184. Review of Treatment Regimens for Mucormycosis in a Las Vegas County Hospital Between 2013-2017
Session: Poster Abstract Session: Clinical Mycology
Thursday, October 5, 2017
Room: Poster Hall CD
  • Mucor Poster Final Draft.pdf (1.7 MB)
  • Background: Mucormycosis (MC) is a group of invasive fungal infections with a mortality rate approaching 100% in disseminated disease. The incidence of MC is low, with one study estimating 500 cases/year in the U.S., making optimal treatment difficult to identify. Liposomal amphotericin B (L-ampho), along with aggressive surgical intervention, is the first-line treatment for MC. Isavuconazole (ISA) and posaconazole (POSA) are newer azoles used as salvage therapy in patients not improving with L-ampho. Limited data is available about the use of L-ampho in combination with ISA or POSA as an initial treatment regimen, but aggressive treatment empirically may increase favorable outcomes.

    Methods: We performed a retrospective review of patients diagnosed with MC from 2013-2017 at University Medical Center of Southern Nevada in Las Vegas, Nevada. Data collected included patient demographics, comorbidities, and predisposing risk factors as well as treatment regimens. Patients were evaluated for outcome after treatment therapy with monotherapy (L-ampho, POSA or ISA) or combination therapy (L-ampho with ISA).

    Results: From 2013 to 2017, 7 cases of MC were identified – 5 rhinocerebral (RC), 1 cutaneous (CT), and 1 pulmonary (PM). The most common risk factor was uncontrolled diabetes (5/7), followed by HIV (2/7) and non-Hodgkin lymphoma (1/7). 57% of patients received monotherapy and 43% received combination therapy (L-ampho/ISA). All the patients receiving combination therapy had RC. 71% of patients survived to discharge regardless of treatment regimen. 100% of combination therapy patients survived to discharge, whereas 50% of monotherapy patients survived to discharge. The 2 mortalities were patients with PM and CT MC.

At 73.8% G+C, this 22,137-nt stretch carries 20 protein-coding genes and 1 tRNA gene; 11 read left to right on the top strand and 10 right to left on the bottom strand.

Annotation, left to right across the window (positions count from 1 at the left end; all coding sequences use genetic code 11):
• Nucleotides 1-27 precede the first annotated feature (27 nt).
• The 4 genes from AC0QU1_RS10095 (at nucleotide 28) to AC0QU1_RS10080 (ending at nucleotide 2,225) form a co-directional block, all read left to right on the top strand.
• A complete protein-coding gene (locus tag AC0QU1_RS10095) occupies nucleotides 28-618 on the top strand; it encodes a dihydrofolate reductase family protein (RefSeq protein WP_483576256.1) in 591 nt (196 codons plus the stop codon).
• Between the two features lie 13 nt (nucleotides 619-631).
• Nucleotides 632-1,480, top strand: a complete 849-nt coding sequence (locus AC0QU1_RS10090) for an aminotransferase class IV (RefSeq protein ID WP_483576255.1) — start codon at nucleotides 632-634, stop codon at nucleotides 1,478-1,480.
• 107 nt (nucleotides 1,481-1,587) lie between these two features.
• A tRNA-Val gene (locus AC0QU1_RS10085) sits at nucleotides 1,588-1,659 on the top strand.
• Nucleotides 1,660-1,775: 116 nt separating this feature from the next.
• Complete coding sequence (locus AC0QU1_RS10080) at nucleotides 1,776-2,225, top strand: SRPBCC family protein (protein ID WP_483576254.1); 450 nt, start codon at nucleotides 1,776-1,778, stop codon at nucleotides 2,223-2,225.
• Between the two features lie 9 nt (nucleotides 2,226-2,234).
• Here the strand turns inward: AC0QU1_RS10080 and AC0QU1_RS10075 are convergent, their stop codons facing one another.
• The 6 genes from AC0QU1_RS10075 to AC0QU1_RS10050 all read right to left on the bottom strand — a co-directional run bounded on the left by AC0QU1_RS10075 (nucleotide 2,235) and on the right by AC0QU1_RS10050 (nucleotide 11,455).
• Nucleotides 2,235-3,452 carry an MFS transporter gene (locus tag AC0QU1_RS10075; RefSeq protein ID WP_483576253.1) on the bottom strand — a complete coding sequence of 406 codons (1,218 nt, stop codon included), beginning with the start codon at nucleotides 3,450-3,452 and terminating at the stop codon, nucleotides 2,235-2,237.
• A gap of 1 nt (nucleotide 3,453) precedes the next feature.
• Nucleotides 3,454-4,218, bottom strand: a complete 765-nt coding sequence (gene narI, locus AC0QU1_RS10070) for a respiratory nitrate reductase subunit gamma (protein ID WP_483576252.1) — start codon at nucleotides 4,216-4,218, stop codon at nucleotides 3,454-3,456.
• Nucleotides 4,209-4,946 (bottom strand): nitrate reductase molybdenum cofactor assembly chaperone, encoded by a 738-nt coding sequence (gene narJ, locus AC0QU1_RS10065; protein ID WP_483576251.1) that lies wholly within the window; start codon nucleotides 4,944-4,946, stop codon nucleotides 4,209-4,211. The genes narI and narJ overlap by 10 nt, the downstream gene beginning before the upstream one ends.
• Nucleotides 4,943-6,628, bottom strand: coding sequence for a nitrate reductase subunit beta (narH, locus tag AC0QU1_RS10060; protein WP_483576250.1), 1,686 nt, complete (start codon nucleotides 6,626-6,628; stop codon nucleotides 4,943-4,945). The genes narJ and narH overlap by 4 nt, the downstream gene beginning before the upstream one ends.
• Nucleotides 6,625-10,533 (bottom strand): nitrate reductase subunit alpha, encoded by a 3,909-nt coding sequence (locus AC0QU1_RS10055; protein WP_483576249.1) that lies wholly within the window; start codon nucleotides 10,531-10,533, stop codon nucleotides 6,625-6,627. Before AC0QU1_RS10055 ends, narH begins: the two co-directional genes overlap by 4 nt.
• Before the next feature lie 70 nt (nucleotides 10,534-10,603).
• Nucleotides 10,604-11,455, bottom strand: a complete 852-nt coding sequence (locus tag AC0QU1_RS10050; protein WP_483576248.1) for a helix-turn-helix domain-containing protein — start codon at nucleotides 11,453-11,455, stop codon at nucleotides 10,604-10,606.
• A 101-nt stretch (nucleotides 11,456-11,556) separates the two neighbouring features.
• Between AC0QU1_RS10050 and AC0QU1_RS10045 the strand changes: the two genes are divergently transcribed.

Conclusion: MC is a rare infection with high mortality. For this reason, we are using ISA in combination with L-ampho as initial treatment to improve clinical outcomes. With our limited experience, combination therapy showed better rates of survival to discharge, without increasing adverse events. Our data suggests use of combination therapy may improve outcomes in MC, but a larger sample of patients treated with initial combination therapy is required to strengthen conclusions about patient outcomes.

    Angela Villamagna, M.D.1, Ian Adrian Frani, B.S.N., M.D.1, Kimberly D. Leuthner, PharmD, FIDSA2 and Shadaba Asad, MD3, (1)Internal Medicine, University of Nevada School of Medicine, Las Vegas, NV, (2)University Medical Center of Southern Nevada, Las Vegas, NV, (3)Epidemiology, University Medical Center of Southern Nevada, Las Vegas, NV


    A. Villamagna, None

    I. A. Frani, None

    K. D. Leuthner, None

    S. Asad, None

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